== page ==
OREM Four-year-old Braxton and 5-year-old Colby Silva like the beat and the music.
Twelve-year-old Mele Naulu likes the movement and being in front of an appreciative audience.
Abish Hapairai likes keeping the classic island dances alive. That's why she started the Voice of Polynesia dance school.
At the school, children, teens and adults can learn to dance, drum, play the ukulele and perform in front of people.
"We perform for people, sometimes without asking for money, just to do it," said Naulu. "But we get paid, too."
Naulu has been dancing since she was 6. Her mom is Tongan and taught her how.
"I know every style of Polynesian dance," Naulu said. "Anybody could do it. You just have to put your mind to it, but you have to see it with your own eyes."
The Silva brothers started after their cousins, Kainoa and Leina Carvalho, got involved and urged them to try it.
They had never performed in public before they competed at the Tahitian Noni Conference Center in March.
"I thought my oldest especially might freeze, but they did so well," said Stacy Silva. "It was their first time performing, their first time alone and in competition. I think the audience and the music helped (because the audience was so supportive).
"We are Polynesian, so we're interested in seeing them learn about the culture. Our nephews started, and they were so cute. We thought it was so funny," Silva said.
"We started with the Tahitian program because of demand and also because the majority of owners are from Tahiti, including myself," said Hapairai. "We have about 100 students now at the school all involved in Tahitian dancing, drumming or ukulele playing. We started the Hawaiian program last month with about 10 enrolled so far, but we're trying to grow it."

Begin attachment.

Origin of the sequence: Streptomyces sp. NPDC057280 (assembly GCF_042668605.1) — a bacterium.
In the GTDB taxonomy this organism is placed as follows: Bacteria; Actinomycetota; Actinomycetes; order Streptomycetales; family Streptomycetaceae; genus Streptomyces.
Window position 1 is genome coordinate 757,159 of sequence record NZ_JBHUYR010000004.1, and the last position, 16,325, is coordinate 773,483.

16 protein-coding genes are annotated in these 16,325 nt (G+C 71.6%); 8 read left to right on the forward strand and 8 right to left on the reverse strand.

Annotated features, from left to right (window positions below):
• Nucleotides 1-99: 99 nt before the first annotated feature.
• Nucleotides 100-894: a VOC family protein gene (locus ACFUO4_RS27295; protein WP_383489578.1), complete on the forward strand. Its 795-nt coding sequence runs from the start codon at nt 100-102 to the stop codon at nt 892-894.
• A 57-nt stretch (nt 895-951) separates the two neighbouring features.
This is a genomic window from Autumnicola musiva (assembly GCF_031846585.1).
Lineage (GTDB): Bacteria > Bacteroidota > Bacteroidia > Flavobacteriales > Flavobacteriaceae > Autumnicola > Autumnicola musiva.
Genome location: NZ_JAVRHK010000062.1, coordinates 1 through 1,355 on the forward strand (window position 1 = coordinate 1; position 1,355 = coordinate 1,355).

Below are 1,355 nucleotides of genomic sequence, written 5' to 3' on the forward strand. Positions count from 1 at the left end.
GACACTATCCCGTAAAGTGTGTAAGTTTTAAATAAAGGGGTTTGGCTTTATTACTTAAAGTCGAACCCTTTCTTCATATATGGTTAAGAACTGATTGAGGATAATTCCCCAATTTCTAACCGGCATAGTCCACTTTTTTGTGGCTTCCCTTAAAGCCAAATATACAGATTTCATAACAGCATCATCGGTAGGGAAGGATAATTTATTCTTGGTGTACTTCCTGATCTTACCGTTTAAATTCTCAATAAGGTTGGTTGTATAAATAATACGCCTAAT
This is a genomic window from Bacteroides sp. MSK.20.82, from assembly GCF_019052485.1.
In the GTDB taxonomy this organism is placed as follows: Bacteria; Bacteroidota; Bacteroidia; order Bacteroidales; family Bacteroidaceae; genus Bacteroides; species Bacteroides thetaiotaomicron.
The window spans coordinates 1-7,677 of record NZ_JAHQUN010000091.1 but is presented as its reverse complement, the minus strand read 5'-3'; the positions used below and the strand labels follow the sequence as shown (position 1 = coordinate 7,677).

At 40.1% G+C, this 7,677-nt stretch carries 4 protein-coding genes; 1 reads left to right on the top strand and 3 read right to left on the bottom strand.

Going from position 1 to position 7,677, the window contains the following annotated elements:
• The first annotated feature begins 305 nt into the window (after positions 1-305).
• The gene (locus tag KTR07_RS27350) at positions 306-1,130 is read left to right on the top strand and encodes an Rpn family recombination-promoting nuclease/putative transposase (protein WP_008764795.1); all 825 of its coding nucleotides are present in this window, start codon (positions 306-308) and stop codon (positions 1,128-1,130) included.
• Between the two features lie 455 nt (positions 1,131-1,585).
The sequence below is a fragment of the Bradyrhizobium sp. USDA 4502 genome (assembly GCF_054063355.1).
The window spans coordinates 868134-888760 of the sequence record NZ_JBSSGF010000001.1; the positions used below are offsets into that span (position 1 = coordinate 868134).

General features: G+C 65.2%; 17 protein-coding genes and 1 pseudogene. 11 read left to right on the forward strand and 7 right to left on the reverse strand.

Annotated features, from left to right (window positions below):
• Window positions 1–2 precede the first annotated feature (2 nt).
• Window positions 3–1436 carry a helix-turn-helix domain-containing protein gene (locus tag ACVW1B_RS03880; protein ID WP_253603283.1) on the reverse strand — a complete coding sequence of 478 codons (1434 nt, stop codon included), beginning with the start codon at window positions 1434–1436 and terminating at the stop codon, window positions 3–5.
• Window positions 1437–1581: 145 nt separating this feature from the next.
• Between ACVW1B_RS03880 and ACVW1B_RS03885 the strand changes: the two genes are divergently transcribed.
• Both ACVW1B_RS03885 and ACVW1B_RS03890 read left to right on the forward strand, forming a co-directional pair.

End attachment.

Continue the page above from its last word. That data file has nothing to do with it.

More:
Sam and Patricia Folau are Samoan, experienced dancers who have performed at the Polynesian Cultural Center in Hawaii. They started teaching island dance in their home and currently teach the troupe at Utah Valley State College for the community education program.
"It's kind of a novelty. People seem to like it to spruce up events," Folau said.
At the Voice of Polynesia school, students can attend up to three classes a week for an hour each time, learning dance moves, playing games and socializing with other children with a similar heritage. Young dance students not only learn dance moves but the words and style of island cultures.
Silva said the actual dancing is hard work, similar to a gym workout.
The school holds three recitals a year at the Tahitian Noni auditorium and will perform upon request (call 784-1305).
Hapairai said most of the students are Polynesian, Latino and Caucasian, but everyone is welcome.
"Most have never done Tahitian dancing before but are now looking like sharp dancers," Hapairai said.
But be prepared to invest."You have to give your heart to it," Naulu said.
Island dance schools in Utah County area
Siva Polynesia Dance Review in Lehi: 787-7130
Utah Pacific Islander Dance Company in Provo: 607-5092